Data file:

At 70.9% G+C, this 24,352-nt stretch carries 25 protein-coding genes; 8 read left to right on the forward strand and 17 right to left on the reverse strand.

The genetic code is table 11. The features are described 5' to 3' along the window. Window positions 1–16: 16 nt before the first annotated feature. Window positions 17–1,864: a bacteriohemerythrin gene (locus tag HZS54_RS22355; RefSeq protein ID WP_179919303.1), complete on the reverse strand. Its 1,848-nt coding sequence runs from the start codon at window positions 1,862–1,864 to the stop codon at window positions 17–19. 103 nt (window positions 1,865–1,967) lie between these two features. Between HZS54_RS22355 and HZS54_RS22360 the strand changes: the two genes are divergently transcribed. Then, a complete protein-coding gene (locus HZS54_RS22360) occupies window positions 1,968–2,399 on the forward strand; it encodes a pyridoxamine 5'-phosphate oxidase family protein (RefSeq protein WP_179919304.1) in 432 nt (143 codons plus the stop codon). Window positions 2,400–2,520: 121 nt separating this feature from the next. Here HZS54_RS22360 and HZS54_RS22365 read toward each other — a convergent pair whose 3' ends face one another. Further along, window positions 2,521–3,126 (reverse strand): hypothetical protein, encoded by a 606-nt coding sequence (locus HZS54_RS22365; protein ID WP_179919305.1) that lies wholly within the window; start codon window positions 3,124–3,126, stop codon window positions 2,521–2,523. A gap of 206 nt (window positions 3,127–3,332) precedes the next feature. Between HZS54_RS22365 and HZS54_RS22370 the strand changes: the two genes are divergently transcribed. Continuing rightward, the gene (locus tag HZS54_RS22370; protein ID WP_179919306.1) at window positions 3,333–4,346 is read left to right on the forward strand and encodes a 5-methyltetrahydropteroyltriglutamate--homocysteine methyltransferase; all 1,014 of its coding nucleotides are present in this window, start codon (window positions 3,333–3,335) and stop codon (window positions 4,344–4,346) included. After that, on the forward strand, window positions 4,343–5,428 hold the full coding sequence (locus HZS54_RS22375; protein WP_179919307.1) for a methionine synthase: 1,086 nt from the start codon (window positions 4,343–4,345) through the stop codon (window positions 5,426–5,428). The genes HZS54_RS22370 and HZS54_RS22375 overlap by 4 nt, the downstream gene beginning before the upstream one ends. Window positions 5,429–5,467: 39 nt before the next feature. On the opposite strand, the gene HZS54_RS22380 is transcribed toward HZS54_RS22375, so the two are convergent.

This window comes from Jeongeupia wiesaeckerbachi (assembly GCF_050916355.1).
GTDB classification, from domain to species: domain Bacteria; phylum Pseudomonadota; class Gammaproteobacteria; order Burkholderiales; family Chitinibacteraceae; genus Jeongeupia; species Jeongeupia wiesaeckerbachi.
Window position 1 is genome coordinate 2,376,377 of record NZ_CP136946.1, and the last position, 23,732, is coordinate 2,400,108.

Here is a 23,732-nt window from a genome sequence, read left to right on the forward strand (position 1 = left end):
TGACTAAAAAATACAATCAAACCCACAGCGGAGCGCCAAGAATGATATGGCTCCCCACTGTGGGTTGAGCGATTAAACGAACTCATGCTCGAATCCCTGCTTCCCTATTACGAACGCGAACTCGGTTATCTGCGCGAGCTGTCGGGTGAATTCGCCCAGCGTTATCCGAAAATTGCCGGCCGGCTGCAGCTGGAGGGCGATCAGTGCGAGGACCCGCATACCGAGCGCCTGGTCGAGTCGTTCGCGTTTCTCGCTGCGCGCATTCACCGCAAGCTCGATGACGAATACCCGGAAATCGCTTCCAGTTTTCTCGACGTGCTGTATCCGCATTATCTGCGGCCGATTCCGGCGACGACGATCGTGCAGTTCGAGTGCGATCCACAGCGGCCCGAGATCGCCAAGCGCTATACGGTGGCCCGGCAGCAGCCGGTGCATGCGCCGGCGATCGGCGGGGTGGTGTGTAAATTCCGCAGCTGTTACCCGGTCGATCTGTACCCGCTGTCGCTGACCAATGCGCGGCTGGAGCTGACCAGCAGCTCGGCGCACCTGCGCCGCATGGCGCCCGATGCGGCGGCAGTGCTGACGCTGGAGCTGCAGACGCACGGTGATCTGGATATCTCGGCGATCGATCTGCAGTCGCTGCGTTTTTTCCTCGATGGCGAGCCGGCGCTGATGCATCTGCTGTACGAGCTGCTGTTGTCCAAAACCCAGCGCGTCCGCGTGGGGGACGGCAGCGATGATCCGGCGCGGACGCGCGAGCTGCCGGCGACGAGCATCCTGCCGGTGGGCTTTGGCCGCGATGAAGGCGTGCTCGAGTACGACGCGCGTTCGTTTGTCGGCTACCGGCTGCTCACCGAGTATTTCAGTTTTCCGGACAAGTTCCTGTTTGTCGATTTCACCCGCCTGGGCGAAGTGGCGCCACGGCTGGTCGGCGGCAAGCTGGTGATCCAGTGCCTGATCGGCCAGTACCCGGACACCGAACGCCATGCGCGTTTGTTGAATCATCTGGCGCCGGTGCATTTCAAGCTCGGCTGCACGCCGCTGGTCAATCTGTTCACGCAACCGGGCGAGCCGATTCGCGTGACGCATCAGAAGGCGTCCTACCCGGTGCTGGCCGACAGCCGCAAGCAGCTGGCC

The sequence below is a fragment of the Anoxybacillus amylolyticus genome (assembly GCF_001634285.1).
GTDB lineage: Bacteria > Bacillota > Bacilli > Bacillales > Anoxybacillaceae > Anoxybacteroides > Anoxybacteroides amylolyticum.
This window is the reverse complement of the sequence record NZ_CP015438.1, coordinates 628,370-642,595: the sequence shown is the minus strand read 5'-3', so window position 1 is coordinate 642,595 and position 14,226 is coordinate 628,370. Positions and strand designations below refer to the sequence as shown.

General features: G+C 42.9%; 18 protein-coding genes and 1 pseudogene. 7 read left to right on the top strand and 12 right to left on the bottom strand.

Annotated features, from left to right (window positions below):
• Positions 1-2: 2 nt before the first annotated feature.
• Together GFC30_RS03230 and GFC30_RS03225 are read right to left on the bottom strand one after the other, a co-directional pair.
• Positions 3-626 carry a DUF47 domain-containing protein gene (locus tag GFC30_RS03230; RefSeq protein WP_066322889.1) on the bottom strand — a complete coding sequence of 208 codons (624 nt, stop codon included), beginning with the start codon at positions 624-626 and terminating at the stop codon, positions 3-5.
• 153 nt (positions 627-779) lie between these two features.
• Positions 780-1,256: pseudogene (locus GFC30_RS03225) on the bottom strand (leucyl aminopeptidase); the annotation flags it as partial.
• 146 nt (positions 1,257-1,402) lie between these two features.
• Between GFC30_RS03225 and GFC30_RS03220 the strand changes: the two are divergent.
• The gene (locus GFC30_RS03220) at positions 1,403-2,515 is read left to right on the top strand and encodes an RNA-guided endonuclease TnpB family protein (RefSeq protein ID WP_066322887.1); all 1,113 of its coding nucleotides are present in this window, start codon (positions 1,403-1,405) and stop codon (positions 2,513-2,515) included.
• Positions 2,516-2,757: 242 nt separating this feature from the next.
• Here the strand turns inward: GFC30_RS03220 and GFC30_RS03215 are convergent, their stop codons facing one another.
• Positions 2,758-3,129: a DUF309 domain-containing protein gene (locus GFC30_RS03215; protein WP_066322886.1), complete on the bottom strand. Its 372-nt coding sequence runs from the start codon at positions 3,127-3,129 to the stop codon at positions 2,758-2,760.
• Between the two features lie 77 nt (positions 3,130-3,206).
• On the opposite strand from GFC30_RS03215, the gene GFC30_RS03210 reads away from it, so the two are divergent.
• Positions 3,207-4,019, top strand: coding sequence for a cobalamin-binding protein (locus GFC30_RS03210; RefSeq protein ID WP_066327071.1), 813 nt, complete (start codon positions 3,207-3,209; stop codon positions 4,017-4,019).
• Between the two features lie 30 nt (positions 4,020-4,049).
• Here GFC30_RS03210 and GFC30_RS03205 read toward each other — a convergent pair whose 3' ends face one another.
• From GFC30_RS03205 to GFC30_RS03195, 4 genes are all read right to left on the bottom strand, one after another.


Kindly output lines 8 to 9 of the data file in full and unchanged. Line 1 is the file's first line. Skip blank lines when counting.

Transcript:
The sequence below is a fragment of the Anoxybacillus amylolyticus genome (assembly GCF_001634285.1).
GTDB lineage: Bacteria > Bacillota > Bacilli > Bacillales > Anoxybacillaceae > Anoxybacteroides > Anoxybacteroides amylolyticum.